Less than a day after becoming the U.K.'s unelected leader, Prime Minister Theresa May closed the government's climate change office, a move instantly condemned as "shocking" and "plain stupid."
May shuttered the Department for Energy and Climate Change (DECC) on Thursday and moved responsibility for the environment to a new Department for Business, Energy & Industrial Strategy. The decision comes the same week as the U.K. government's own advisers warned in a report that the nation was not ready for the inevitable consequences of climate change, including deadly heat waves and food and water shortages.
"This is shocking news. Less than a day into the job and it appears that the new prime minister has already downgraded action to tackle climate change, one of the biggest threats we face," said Craig Bennett, CEO of the environmental group Friends of the Earth. "This week the government's own advisors warned of ever growing risks to our businesses, homes and food if we don't do more to cut fossil fuel pollution."
Bennett wrote in an op-ed for the Independent:
Now, with Theresa May in power, we are looking for a clear commitment to policies that will put the country on track to meeting out Climate Change Act goals and to delivering the Paris climate change Agreement to keep global temperature rises to 1.5 degrees. But there is no department directly responsible for this.
[....] Time is running out to avert catastrophic climate change and to halt the decline of nature. This is about protecting people as well as the planet we live on. There is no time to lose for the new prime minister in changing path—and, thanks to David Cameron, so much time has already been lost.
Caroline Lucas, the Green Party's sole Member of Parliament (MP) in the House of Commons, tweeted that the move was "a serious backwards step" and told the Independent, "The decision to shut down DECC is a deeply worrying move from Theresa May. Climate change is the biggest challenge we face, and it must not be an afterthought for the government."
May also made several controversial appointments to her new post-Brexit cabinet, including naming her one-time rival for prime minister, Andrea Leadsom, as Secretary of State for Environment, Food and Rural Affairs.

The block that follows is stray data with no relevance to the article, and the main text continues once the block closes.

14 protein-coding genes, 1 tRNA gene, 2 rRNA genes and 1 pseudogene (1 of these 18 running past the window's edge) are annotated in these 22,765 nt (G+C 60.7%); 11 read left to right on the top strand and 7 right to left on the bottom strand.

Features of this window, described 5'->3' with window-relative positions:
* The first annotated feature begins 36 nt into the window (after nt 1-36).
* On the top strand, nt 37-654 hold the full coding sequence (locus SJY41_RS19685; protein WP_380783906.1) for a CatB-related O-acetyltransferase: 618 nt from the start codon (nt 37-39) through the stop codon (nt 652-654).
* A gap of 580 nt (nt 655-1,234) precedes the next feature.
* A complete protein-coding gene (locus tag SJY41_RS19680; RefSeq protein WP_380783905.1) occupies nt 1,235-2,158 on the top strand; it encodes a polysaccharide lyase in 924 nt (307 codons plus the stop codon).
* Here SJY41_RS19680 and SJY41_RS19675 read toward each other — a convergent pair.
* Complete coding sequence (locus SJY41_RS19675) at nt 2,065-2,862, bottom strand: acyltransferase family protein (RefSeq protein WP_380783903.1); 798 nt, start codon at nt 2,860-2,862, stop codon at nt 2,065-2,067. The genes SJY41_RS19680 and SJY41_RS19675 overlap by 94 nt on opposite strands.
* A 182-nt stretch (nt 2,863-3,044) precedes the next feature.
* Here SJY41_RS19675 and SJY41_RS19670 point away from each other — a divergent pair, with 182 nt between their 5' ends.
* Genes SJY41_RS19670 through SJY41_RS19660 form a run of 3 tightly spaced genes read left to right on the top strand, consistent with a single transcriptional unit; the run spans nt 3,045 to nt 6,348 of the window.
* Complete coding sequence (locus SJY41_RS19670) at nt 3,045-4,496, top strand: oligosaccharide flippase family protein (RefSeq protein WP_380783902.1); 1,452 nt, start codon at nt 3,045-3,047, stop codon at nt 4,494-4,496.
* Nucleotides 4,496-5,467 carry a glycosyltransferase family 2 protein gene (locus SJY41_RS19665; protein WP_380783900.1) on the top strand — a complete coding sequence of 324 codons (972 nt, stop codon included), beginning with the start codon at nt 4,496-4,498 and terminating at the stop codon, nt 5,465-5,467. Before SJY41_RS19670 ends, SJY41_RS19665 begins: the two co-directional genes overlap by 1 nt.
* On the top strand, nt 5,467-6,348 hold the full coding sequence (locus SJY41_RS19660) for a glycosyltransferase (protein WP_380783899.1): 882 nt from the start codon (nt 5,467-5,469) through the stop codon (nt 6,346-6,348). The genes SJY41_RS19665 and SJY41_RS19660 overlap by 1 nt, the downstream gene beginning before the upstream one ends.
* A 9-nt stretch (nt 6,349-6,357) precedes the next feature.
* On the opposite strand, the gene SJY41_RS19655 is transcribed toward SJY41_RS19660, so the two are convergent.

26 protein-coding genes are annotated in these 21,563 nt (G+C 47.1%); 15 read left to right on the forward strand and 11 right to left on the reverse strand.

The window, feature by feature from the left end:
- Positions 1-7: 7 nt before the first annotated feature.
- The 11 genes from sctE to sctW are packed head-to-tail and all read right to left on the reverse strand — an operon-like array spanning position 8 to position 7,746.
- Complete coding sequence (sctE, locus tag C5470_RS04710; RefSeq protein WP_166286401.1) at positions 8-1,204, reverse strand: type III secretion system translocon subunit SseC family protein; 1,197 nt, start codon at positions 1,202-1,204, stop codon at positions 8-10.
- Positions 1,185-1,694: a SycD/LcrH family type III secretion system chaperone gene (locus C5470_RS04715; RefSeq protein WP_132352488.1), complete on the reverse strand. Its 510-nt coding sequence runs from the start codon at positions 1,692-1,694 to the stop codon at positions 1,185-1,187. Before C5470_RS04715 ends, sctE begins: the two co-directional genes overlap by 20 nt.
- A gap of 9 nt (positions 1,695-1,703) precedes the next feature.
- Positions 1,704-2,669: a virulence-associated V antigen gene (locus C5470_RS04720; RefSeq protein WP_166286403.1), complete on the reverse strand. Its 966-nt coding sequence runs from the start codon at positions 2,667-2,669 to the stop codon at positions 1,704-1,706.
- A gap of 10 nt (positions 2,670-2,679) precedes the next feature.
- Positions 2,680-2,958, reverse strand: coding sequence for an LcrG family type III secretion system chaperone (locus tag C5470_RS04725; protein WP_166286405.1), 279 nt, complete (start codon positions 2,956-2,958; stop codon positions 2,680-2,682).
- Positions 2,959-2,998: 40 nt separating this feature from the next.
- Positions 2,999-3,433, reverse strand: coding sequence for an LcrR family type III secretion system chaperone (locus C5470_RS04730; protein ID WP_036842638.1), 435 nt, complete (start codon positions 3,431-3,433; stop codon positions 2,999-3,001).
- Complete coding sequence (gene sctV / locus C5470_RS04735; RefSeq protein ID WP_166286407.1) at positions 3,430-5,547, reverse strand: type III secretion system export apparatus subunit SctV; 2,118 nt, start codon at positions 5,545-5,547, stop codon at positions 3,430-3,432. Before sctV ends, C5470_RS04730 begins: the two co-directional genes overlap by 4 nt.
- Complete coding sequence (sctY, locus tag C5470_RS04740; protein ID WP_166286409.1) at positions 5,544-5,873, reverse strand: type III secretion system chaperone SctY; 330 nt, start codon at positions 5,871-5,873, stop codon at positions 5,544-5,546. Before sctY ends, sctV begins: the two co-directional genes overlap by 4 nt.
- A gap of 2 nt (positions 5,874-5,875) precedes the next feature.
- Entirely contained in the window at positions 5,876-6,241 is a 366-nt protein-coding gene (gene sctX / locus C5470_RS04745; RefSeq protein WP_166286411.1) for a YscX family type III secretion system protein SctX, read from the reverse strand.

Leadsom in 2015 served as Minister for Energy at the Department of Energy and Climate Change, during which she reportedly asked officials whether climate change was real.
Environmental groups were distressed. Greenpeace executive director John Sauven said Thursday, "The voting record and affiliation with climate skeptics of key cabinet appointees are deeply worrying. They show a lack of understanding posed by climate change to the UK and the world."
"If we are to continue to have a key global role in environmental action, we need urgent reassurance from the new government that the hard won progress on climate and renewables targets, air pollution, and the protection of wildlife will not be sidelined or abandoned in the Brexit negotiations," Sauven said.
And it was not just the advocacy sector that slammed the decision.
Former Labour leader Ed Miliband tweeted, "DECC abolition just plain stupid. Climate not even mentioned in new [department] title. Matters because departments shape priorities, shape outcomes."
Stephen Devlin, an environmental economist at the New Economics Foundation, released a press statement titled "We Can't Afford to Scrap DECC" wherein he described May's action as "a terrible move" and said it "signals a troubling de-prioritization of climate change by this government."
"This reshuffle risks dropping climate change from the policy agenda altogether—a staggering act of negligence for which we will all pay the price," Devlin said.